This industry still can’t catch a break with workers heading to the picket lines for record-breaking strikes, both in terms of participating union members and duration. California happens to be ground central for a few key union-related developments:
- As with the state’s fast food workers, a major minimum wage hike (pushed by the SEIU) is on the table, and it looks like voters will make the call on the issue of healthcare workers’ pay. This development arrives after the Los Angeles city council voted to boost the lowest paid workers (at privately-owned facilities) up to $25 per hour. Hospitals oppose this increase, citing financial strain.
- Kaiser Permanente had 2000+ mental health workers pass the one-month mark for their ongoing strike over staffing shortages. The National Union of Healthcare Workers and Kaiser agreed to get back to bargaining, even as talks repeatedly break down between the two sides. Thus far, Kaiser has offered substantial raises (and a $6,300 retroactive payment for each worker) and to lessen workloads. Meanwhile, Kaiser therapists and nurses asked the state to intervene with facilities’ intent to hire temporary workers to fill the strike gap. In an interesting twist, the union reportedly asked nurses to cross the picket line while also failing to provide strike benefits and asking for donations to support workers.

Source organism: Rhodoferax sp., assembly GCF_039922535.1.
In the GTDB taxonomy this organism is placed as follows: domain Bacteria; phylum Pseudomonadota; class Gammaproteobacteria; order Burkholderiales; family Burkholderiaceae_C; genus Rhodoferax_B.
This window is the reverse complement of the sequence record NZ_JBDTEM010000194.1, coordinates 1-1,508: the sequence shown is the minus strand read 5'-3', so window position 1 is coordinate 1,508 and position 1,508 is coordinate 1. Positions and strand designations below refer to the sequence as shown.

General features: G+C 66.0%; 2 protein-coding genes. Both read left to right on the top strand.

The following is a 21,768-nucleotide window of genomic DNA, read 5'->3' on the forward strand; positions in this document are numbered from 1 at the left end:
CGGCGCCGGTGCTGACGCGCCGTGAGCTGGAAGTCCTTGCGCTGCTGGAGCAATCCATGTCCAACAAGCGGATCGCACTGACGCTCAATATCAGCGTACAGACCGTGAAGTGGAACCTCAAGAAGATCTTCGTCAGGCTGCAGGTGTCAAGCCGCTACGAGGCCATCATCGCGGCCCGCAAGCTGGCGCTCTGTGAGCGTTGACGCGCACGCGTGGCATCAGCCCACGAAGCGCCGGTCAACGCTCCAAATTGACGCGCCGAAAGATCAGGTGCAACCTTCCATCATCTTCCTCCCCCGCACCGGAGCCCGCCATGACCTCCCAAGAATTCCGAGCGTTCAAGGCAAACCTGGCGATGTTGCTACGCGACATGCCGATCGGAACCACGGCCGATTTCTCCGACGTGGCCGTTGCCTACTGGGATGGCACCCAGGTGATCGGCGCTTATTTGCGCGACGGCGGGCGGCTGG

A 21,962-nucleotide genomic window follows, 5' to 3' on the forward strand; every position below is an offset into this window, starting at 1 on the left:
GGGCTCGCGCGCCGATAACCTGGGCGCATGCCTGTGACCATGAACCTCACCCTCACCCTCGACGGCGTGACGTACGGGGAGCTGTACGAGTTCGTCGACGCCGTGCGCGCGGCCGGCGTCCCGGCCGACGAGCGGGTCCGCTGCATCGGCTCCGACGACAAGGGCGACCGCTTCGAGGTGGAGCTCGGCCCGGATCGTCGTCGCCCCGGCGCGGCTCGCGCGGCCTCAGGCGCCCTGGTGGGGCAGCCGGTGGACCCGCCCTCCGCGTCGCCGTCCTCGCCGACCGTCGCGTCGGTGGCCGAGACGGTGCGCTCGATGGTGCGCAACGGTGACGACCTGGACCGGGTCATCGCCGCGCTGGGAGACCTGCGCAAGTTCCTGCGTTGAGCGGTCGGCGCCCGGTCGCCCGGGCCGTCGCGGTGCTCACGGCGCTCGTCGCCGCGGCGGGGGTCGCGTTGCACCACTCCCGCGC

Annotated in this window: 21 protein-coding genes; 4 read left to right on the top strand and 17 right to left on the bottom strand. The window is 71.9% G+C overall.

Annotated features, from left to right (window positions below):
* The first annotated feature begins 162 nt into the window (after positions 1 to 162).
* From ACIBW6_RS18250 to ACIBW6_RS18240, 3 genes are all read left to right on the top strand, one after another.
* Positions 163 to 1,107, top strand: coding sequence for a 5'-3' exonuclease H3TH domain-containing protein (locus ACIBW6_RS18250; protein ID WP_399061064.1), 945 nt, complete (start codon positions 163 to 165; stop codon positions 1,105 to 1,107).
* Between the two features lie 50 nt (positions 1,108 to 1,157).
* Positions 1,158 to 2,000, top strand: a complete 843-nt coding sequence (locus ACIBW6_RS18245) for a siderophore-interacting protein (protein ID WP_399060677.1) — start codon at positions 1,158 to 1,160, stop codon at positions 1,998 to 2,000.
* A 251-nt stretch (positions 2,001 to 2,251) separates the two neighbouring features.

Elsewhere, the healthcare-strike developments piled onto the table:
- Minnesota nurses ended their three-day strike involving 15,000 members of National Nurses United.
- In Pennsylvania, the state’s longest nurse strike subsided when facilities and the SEIU forged a contract that included raises that averaged a whopping 24% and four of the state’s nursing homes also reached a deal with striking workers.
- In Wisconsin, nurses at UW Health University Hospital called off their planned three-day strike after an agreement with the hospital. These nurses also expressed their desire to resume their former union representation.
- In Illinois, the University of Chicago’s Medical Center nurses protested the short-staffed environment that they’ve been enduring during the pandemic.